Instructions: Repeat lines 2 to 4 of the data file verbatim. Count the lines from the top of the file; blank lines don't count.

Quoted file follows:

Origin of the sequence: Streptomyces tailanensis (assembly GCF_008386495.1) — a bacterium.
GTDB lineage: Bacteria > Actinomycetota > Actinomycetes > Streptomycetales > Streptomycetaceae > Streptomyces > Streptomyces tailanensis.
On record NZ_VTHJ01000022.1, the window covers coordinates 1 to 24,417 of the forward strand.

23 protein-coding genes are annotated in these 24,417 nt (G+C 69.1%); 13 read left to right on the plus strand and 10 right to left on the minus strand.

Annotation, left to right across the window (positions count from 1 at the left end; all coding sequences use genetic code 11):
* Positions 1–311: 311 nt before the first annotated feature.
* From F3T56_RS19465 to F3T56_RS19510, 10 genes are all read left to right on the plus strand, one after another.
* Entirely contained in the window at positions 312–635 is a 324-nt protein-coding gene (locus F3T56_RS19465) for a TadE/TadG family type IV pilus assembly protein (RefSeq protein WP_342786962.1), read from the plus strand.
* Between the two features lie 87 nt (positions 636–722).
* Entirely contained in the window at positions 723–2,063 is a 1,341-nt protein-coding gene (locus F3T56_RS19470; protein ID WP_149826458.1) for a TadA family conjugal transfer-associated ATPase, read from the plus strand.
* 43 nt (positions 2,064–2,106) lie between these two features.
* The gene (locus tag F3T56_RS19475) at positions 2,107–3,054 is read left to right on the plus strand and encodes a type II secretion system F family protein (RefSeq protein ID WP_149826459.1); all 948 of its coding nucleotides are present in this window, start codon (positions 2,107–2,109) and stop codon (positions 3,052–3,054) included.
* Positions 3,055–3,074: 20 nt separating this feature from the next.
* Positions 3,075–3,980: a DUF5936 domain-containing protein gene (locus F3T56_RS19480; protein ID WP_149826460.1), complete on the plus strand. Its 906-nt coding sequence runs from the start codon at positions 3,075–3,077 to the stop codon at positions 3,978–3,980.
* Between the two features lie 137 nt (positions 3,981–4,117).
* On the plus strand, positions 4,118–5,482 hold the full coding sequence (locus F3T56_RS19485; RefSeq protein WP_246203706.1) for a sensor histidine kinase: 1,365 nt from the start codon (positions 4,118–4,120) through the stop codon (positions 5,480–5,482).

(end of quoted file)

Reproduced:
GTDB lineage: Bacteria > Actinomycetota > Actinomycetes > Streptomycetales > Streptomycetaceae > Streptomyces > Streptomyces tailanensis.
On record NZ_VTHJ01000022.1, the window covers coordinates 1 to 24,417 of the forward strand.

23 protein-coding genes are annotated in these 24,417 nt (G+C 69.1%); 13 read left to right on the plus strand and 10 right to left on the minus strand.